Politicians convene to stop county map shakeup

DOWNEY - About two dozen locally- elected officials and community leaders gathered at the Columbia Memorial Space Center on Wednesday night to show support for Los Angeles County Supervisor Don Knabe and strategize against proposals to redraw the county's district boundary lines.Los Angeles County is in the midst of redrawing its district maps, as it is mandated to do every 10 years by the federal government. Some of the proposed maps would shift Downey and other southeast area cities with the San Gabriel Valley. Latino advocates say the move would give Hispanics a second majority in Los Angeles County's five supervisorial districts, but officials here said cities should remain together with other cities of similar interests and wrestling with similar issues. "What we have right now is a union of cities we belong with," said Downey Councilman David Gafin. "We belong together." The Board of Supervisors will hold a public hearing Tuesday at 1 p.m. before taking a vote Sept. 27. If the five-member board cannot reach a 4/5th majority decision, a commission made up by District Attorney Steve Cooley, Sheriff Lee Baca and assessor John Noguez will decide. Officials Wednesday argued against maps proposed by supervisors Gloria Molina and Mark Ridley-Thomas. Their maps, critics said, would unnecessarily shift 3.5 million L.A. County residents to new districts, and displace more than 30 communities. Local officials instead lobbied for Knabe's proposal, which would keep Downey and other local cities -- including Norwalk, Whittier and Long Beach -- together in a single district. Knabe said he was confident his map proposal would receive support from his colleagues. "There's only one plan that has a chance of being approved and that's mine," Knabe said. "No other plan will receive even three votes." Politicians on Wednesday also denied the need for a second Hispanic majority district, saying residents are already well-represented by Knabe. "It's not about being black, brown, white or purple," said Downey Councilman Mario Guerra. "It's not about race, it's about representation." In a statement posted on the Patriot's website, Guerra also said politicians should be judged by their "values and performance," not the color of their skin. "While I am a Latino elected official in a City that is 70.7% Hispanic (Census 2010 ) I could care less what the ethnic background of somebody representing me," Guerra wrote. "I do not look at their color or last name. I want to know how hard they work to represent my interest and those of my City and County. I judge them by their values and performance. I vote based on who they represent and what they have done. "Just as I feel I was elected based on those principals and not because of my last name. I feel my re-election was based on what I did in my first four years and not because of my race or nationality," Guerra continued. "While I am very proud of my heritage, culture and background, I am proud to be an American representing everyone. Judge my actions and heart, not my skin color nor name origin." Kirk Cartozian, a Downey councilman until he was termed out three years ago, said the redistricting proposals were "bad politics and not good policy." "In my eight years in office not once did I hear someone say we needed to change maps," he said. "Where's the groundswell for support? There is none." Council members and administrators from Whittier, Norwalk, Signal Hill, La Mirada and Avalon on Catalina Island attended Wednesday's meeting. Three patients from Rancho Los Amigos National Rehabilitation Center also attended to support Knabe.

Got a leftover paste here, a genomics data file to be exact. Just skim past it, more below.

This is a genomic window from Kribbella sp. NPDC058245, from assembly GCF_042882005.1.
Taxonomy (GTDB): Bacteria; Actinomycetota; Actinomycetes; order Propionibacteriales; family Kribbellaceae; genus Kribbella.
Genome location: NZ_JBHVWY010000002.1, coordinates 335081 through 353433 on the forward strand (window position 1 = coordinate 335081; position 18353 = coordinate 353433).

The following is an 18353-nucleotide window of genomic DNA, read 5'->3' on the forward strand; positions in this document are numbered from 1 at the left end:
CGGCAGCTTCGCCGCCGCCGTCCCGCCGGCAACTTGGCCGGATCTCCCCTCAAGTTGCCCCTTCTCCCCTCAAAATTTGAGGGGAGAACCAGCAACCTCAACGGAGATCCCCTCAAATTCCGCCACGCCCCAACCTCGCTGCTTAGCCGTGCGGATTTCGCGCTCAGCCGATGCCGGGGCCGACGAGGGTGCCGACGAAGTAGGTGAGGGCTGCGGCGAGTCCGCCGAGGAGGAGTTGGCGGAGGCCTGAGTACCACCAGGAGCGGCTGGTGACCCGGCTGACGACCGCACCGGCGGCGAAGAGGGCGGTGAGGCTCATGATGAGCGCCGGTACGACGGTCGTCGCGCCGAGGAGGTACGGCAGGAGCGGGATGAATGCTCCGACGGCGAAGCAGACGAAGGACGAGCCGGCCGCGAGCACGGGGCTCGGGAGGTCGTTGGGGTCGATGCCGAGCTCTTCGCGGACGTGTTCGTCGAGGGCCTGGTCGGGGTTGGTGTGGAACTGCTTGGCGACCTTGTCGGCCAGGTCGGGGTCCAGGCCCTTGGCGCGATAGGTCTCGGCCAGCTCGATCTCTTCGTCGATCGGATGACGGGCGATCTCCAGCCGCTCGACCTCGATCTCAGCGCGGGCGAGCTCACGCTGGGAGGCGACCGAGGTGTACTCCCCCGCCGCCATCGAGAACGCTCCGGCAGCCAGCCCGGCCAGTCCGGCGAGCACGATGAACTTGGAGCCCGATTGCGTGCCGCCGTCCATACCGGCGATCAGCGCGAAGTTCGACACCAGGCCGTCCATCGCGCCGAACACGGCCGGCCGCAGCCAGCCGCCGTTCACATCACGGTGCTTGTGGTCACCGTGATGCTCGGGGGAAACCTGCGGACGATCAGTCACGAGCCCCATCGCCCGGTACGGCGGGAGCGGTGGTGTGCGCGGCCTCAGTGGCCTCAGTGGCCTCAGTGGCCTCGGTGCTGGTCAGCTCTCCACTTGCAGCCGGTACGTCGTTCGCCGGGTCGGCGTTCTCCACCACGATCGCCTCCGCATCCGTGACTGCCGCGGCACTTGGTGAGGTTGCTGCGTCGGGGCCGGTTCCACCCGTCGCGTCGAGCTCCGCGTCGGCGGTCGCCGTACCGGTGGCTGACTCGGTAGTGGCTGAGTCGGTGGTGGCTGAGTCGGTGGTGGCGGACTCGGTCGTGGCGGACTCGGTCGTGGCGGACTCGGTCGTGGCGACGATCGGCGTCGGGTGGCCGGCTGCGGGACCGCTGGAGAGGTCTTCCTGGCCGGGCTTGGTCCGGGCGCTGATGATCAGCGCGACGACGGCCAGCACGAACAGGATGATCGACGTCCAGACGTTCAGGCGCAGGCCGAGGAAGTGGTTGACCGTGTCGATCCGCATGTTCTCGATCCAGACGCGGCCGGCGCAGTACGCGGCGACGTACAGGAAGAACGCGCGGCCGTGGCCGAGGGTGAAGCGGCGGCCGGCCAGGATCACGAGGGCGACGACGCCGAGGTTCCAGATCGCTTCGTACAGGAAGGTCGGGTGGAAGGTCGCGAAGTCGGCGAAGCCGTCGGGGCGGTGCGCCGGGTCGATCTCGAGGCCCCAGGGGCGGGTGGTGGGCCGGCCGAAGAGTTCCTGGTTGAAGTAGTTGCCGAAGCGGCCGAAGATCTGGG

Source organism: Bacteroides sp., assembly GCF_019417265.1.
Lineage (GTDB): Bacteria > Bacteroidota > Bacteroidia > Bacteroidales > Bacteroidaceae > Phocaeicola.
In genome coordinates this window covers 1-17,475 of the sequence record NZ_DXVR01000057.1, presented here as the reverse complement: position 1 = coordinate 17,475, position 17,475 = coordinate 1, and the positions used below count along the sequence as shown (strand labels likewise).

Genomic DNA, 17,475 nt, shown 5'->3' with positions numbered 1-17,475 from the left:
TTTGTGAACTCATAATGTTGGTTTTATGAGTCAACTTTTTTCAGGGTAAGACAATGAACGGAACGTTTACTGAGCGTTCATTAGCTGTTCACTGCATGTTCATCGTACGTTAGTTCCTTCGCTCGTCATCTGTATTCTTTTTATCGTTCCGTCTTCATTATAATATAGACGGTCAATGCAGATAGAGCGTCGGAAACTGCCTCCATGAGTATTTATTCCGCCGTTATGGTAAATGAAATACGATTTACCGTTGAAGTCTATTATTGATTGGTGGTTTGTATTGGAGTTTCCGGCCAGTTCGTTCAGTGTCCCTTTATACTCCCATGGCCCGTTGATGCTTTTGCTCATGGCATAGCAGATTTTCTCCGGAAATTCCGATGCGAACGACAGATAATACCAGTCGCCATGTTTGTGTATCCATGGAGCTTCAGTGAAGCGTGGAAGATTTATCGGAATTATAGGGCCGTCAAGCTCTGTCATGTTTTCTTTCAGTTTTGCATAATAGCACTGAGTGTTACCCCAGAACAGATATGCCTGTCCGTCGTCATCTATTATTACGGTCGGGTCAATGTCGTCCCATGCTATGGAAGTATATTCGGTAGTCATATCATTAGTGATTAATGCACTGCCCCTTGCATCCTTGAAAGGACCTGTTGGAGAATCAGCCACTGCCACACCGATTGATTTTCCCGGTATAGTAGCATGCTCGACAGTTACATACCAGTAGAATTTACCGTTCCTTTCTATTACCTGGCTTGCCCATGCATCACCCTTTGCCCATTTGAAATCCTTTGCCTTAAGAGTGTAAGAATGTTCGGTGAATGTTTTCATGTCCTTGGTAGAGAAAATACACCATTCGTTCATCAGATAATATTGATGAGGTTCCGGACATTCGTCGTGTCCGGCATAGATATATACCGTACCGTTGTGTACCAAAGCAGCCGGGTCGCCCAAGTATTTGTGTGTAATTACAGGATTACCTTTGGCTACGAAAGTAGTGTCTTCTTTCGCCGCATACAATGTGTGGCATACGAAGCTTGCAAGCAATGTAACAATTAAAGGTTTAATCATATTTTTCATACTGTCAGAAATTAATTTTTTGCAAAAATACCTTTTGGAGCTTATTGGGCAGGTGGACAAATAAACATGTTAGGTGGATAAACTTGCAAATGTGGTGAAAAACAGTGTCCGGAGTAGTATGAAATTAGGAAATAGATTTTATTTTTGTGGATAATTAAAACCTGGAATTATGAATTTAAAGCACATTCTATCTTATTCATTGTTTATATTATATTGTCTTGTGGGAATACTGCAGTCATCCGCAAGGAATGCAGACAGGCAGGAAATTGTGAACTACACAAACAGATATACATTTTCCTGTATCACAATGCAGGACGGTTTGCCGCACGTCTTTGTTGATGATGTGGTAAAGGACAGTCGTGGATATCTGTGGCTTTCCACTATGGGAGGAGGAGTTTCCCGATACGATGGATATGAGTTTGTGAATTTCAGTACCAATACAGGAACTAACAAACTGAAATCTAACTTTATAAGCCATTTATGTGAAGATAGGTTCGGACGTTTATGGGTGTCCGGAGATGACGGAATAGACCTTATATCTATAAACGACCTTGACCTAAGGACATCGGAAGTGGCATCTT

********** Published: September 01, 2011 - Volume 10 - Issue 20